Fonds RPI - Royal Polytechnic Institution

Side 1 Side 2 Side 1 Side 2 Particulars and conditions of sale - side 1 Particulars and conditions of sale - side 2 Poster advertising the Royal Polytechnic Institution programme Programme for week commencing Friday Aug 23rd 1861 at the Royal Polytechnic Institution Programme for Christmas-time entertainments & lectures at the Royal Polytechnic Institution - cover Programme of lectures and entertainments for the week commencing September 2nd 1878 - Cover
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Royal Polytechnic Institution


  • 1837-1881 (Creation)

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Extent and medium

11 boxes

Context area

Name of creator

(Aug 1838-1881)

Administrative history

The Polytechnic Institution was opened in August 1838 to provide the public with (in the words of its prospectus of 1837) 'a practical knowledge of the various arts and branches of science connected with Manufactures, Mining Operations, and Rural Economy'. The idea was that of Charles Payne, former manager of the Adelaide Gallery in the Strand. William Mountford Nurse, a builder, provided the initial capital. Sir George Cayley (1773-1857), landowner and aeronautical scientist, became chairman of the provisional committee and later of the directors. His influence helped to raise the necessary share capital. A house at no 5 Cavendish Square was purchased, and a new gallery building (designed by James Thompson) added, with an entrance on Regent Street.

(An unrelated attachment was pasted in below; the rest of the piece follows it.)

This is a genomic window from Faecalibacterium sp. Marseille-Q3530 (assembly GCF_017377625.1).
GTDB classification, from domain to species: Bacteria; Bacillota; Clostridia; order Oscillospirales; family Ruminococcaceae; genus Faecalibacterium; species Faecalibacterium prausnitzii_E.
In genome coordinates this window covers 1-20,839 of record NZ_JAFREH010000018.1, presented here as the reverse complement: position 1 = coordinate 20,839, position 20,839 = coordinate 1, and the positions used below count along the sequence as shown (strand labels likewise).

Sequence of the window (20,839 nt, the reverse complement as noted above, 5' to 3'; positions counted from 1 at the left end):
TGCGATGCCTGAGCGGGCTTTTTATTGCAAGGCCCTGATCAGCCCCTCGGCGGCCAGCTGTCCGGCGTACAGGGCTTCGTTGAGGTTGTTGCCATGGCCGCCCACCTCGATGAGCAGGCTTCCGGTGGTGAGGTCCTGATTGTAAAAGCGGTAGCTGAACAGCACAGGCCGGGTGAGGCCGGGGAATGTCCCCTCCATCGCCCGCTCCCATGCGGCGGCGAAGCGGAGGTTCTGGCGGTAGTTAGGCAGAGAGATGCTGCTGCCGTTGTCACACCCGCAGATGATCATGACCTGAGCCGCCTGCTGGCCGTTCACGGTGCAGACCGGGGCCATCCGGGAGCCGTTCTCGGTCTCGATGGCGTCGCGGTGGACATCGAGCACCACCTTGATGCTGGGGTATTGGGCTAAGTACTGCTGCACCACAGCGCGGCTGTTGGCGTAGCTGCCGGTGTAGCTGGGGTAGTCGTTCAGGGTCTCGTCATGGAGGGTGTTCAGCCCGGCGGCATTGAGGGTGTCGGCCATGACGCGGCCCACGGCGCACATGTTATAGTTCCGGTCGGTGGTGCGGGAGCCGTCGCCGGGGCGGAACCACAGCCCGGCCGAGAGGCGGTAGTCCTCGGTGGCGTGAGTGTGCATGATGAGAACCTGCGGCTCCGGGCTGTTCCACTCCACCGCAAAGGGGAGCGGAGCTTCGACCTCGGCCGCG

The Institution received its charter of incorporation in 1839. The Gallery housed a large exhibition hall, lecture theatre, and laboratories. Public attractions included exhibitions, working machines and models, scientific lectures, rides in a diving bell - a major attraction - and, from 1839, demonstrations of photography. In 1841 Richard Beard opened the first photographic studio in Europe on the roof of the building.

The Institution became known for its spectacular magic lantern shows, pioneered by Henry Langdon Childe (d 1874), and a new theatre was added in 1848. John Henry Pepper (1821-1900) was appointed lecturer and analytical chemist in that year. He was its most famous showman, also expanding the teaching role of the Polytechnic, which began evening classes in 1856 under the auspices of the Society of Arts. By the 1870s these were formalised under the Polytechnic College. By 1841 the Institution was calling itself the Royal Polytechnic, probably due to the patronage of Prince Albert.

Expansion gradually gave way to financial difficulty, reflecting a long-standing tension between education and the need for profit. A fatal accident on the premises in 1859 caused the first company to be wound up and a new one formed. Various regeneration schemes were considered, but in 1879 a fire damaged the roof, precipitating the final crisis. By 1881 the Royal Polytechnic Institution had failed, the assets sold at auction and the building (no 309 Regent Street) put up for sale. It was purchased by the philanthropist Quintin Hogg (1845-1903), and the RPI succeeded by his Young Men's Christian Institute (later known at the Regent Street Polytechnic), which opened in 1882. Hogg lived for some years in the house in Cavendish Square.